With school out, it’s a great time for older students to join the workforce. They can fatten up their wallets, gain work experience, make connections that will help them in future job searches, and build their character in the process. Students who work summer jobs often return to school more mature and disciplined.

Keep Young Workers Safe

(Pixabay / bridgesward)

Employers should be aware of the responsibilities involved in hiring young workers. Their youth may make them feel invincible, and their inexperience may keep them from understanding the gravity of workplace safety.

Young workers are often eager to work and quick to act, but they may throw caution to the wind and deliver themselves an injury. Employers can help reduce the risk of injury with the following tips:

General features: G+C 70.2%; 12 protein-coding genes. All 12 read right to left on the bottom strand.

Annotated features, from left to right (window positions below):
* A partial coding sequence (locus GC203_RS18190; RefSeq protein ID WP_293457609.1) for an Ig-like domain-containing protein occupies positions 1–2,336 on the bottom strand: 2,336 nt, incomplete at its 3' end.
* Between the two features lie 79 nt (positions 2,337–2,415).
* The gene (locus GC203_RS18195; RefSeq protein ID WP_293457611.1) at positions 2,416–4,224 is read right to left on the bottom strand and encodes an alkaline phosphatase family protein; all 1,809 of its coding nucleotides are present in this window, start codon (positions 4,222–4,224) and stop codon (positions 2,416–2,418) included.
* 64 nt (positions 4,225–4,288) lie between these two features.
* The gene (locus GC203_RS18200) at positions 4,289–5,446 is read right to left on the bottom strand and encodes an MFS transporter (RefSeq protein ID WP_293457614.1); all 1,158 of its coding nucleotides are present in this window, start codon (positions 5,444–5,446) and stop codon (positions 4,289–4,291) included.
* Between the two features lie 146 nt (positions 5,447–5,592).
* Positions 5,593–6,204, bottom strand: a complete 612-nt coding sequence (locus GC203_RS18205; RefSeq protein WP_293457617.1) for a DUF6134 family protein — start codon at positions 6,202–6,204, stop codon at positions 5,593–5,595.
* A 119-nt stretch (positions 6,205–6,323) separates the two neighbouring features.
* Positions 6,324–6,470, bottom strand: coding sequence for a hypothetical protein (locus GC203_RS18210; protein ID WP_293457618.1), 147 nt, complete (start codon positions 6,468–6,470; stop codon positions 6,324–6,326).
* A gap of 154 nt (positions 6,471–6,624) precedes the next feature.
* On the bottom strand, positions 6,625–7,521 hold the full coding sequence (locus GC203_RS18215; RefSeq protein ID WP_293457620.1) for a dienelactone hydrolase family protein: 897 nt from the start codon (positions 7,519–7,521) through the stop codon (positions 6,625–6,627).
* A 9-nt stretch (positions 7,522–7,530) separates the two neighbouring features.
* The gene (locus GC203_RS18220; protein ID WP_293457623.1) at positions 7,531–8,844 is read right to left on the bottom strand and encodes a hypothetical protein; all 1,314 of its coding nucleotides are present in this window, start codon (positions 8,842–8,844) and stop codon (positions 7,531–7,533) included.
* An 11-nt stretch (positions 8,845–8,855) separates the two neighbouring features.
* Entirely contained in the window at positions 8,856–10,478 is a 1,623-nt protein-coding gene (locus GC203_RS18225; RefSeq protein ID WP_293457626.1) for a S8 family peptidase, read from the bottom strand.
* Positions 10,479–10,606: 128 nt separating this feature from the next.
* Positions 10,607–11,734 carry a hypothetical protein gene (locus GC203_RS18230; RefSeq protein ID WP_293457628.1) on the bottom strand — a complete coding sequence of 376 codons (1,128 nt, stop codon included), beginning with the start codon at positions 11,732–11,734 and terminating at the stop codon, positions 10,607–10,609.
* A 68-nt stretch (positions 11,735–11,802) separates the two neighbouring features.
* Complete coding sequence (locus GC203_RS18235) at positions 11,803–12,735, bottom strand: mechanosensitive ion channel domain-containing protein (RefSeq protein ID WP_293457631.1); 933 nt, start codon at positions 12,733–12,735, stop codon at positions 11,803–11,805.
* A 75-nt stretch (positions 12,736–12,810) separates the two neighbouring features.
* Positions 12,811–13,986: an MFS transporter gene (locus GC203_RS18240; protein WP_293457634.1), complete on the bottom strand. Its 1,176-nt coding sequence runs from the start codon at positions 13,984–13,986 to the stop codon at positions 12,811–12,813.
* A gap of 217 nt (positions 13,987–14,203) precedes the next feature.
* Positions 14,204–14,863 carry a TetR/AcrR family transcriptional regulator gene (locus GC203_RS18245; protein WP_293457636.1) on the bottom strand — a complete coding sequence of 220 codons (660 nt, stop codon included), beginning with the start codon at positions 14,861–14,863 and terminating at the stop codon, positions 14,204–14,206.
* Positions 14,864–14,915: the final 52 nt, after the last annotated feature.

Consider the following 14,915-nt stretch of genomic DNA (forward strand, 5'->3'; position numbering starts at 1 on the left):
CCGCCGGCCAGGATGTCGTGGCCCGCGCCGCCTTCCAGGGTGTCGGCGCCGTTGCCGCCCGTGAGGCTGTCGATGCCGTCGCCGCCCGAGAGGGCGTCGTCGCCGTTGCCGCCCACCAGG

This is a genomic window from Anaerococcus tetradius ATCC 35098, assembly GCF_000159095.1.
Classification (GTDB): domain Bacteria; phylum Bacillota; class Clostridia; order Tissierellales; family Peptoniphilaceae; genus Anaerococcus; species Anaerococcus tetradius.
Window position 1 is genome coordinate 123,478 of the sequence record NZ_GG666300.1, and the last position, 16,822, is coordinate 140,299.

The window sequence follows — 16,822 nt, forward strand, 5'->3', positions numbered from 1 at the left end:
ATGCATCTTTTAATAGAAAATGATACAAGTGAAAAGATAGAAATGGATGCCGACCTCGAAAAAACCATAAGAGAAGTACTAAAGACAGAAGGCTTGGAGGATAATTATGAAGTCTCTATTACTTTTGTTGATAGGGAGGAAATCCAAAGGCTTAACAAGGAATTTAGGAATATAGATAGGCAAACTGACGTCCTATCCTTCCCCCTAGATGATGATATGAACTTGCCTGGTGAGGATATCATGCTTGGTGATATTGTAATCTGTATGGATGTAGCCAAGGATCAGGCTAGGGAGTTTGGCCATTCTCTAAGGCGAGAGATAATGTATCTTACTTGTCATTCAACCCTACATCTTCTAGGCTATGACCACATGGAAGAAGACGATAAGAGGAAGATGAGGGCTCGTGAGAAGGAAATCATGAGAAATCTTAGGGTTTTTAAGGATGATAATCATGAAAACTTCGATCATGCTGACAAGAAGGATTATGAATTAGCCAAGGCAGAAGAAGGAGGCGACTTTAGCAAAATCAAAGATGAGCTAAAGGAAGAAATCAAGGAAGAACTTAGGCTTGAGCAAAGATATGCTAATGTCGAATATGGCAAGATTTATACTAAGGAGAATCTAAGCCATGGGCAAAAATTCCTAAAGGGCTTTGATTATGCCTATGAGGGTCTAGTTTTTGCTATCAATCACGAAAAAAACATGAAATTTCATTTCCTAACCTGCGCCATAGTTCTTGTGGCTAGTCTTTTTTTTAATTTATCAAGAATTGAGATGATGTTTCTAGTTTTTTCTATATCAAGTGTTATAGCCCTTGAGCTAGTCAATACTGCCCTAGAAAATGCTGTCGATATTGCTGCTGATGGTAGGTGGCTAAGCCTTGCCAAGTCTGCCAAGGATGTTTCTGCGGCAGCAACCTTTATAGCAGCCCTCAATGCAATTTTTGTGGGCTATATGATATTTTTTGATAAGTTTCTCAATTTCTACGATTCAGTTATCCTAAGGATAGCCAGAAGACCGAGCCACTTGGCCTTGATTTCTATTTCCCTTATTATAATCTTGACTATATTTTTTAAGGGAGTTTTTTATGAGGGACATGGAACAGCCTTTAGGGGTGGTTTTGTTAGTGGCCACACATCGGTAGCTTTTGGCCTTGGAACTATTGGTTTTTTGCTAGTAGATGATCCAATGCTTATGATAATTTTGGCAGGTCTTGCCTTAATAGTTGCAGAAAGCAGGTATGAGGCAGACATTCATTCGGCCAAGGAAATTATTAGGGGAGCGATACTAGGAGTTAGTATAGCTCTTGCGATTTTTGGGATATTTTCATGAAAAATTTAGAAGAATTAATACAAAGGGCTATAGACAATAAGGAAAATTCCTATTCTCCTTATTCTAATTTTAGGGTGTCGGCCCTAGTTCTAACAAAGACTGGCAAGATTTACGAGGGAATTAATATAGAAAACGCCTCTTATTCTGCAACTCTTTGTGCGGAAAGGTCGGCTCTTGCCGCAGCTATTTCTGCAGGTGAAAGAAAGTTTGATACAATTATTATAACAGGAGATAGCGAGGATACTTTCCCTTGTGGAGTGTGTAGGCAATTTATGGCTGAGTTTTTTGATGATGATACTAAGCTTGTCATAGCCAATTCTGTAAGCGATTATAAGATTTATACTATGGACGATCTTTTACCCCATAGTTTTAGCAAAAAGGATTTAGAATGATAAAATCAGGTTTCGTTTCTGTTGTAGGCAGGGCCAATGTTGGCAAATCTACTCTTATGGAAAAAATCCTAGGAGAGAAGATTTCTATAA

• Ensure that the provisions of the Fair Labor Standards Act are observed – The law sets the wages, maximum number of hours, and safety requirements for minors under the age of 18 who are working in jobs covered by the statute. The law prohibits the employment of minors in jobs declared hazardous by the Secretary of Labor.
  • Conduct a safety orientation – Supervisors or team leaders should brief young workers about workplace rules, the use of proper gear, and emergency procedures.
  • Keep talking about safety – Management should continue the dialog about safety long after the orientation.
  • Encourage young workers to ask questions – Inexperienced workers may be too intimidated to ask questions. Failure to properly understand a process could lead to an accident. Make sure your employees feel safe coming to you with inquiries.

Employers should pay extra attention to their young workers. They are not merely giving them a paycheck, they are helping them become smart, safe, conscientious employees who will bolster the full-time workforce of tomorrow.